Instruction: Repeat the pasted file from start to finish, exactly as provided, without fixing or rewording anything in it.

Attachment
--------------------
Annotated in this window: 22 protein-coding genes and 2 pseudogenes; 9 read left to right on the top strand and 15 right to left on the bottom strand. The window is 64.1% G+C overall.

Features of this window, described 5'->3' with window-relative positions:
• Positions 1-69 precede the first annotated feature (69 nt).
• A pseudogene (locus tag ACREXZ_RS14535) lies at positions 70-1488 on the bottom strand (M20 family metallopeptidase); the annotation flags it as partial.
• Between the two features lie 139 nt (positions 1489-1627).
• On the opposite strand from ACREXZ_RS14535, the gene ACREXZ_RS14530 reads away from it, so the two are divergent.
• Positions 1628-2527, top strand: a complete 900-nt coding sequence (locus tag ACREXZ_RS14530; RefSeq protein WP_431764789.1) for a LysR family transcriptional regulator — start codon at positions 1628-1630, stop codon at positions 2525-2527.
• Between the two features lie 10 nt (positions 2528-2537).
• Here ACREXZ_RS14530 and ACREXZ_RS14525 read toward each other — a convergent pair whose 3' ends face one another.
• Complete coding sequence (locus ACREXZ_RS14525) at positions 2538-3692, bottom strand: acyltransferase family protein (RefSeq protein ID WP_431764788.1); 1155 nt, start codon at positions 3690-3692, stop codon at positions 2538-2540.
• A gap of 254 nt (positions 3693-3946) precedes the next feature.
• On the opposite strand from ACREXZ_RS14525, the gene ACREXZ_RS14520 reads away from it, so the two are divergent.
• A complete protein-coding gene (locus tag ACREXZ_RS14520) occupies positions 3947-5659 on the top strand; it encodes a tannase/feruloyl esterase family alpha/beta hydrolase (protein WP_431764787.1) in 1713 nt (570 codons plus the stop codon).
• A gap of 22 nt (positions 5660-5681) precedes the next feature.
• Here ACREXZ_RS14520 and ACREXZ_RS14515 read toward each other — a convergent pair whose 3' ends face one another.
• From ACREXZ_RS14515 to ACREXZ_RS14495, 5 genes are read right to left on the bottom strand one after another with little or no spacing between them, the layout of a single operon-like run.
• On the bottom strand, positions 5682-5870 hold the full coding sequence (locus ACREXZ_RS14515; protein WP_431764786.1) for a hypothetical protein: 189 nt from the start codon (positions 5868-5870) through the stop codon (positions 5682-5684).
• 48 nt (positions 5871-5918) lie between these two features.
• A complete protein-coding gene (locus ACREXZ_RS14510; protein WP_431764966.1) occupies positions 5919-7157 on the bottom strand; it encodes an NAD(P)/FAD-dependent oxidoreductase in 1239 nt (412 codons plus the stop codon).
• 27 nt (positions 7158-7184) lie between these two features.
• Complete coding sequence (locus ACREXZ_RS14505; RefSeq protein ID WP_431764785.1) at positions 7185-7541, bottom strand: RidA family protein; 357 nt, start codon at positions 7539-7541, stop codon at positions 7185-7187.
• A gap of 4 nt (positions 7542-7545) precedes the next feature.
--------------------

Annotated in this window: 22 protein-coding genes and 2 pseudogenes; 9 read left to right on the top strand and 15 right to left on the bottom strand. The window is 64.1% G+C overall.

Features of this window, described 5'->3' with window-relative positions:
• Positions 1-69 precede the first annotated feature (69 nt).
• A pseudogene (locus tag ACREXZ_RS14535) lies at positions 70-1488 on the bottom strand (M20 family metallopeptidase); the annotation flags it as partial.
• Between the two features lie 139 nt (positions 1489-1627).
• On the opposite strand from ACREXZ_RS14535, the gene ACREXZ_RS14530 reads away from it, so the two are divergent.
• Positions 1628-2527, top strand: a complete 900-nt coding sequence (locus tag ACREXZ_RS14530; RefSeq protein WP_431764789.1) for a LysR family transcriptional regulator — start codon at positions 1628-1630, stop codon at positions 2525-2527.
• Between the two features lie 10 nt (positions 2528-2537).
• Here ACREXZ_RS14530 and ACREXZ_RS14525 read toward each other — a convergent pair whose 3' ends face one another.
• Complete coding sequence (locus ACREXZ_RS14525) at positions 2538-3692, bottom strand: acyltransferase family protein (RefSeq protein ID WP_431764788.1); 1155 nt, start codon at positions 3690-3692, stop codon at positions 2538-2540.
• A gap of 254 nt (positions 3693-3946) precedes the next feature.
• On the opposite strand from ACREXZ_RS14525, the gene ACREXZ_RS14520 reads away from it, so the two are divergent.
• A complete protein-coding gene (locus tag ACREXZ_RS14520) occupies positions 3947-5659 on the top strand; it encodes a tannase/feruloyl esterase family alpha/beta hydrolase (protein WP_431764787.1) in 1713 nt (570 codons plus the stop codon).
• A gap of 22 nt (positions 5660-5681) precedes the next feature.
• Here ACREXZ_RS14520 and ACREXZ_RS14515 read toward each other — a convergent pair whose 3' ends face one another.
• From ACREXZ_RS14515 to ACREXZ_RS14495, 5 genes are read right to left on the bottom strand one after another with little or no spacing between them, the layout of a single operon-like run.
• On the bottom strand, positions 5682-5870 hold the full coding sequence (locus ACREXZ_RS14515; protein WP_431764786.1) for a hypothetical protein: 189 nt from the start codon (positions 5868-5870) through the stop codon (positions 5682-5684).
• 48 nt (positions 5871-5918) lie between these two features.
• A complete protein-coding gene (locus ACREXZ_RS14510; protein WP_431764966.1) occupies positions 5919-7157 on the bottom strand; it encodes an NAD(P)/FAD-dependent oxidoreductase in 1239 nt (412 codons plus the stop codon).
• 27 nt (positions 7158-7184) lie between these two features.
• Complete coding sequence (locus ACREXZ_RS14505; RefSeq protein ID WP_431764785.1) at positions 7185-7541, bottom strand: RidA family protein; 357 nt, start codon at positions 7539-7541, stop codon at positions 7185-7187.
• A gap of 4 nt (positions 7542-7545) precedes the next feature.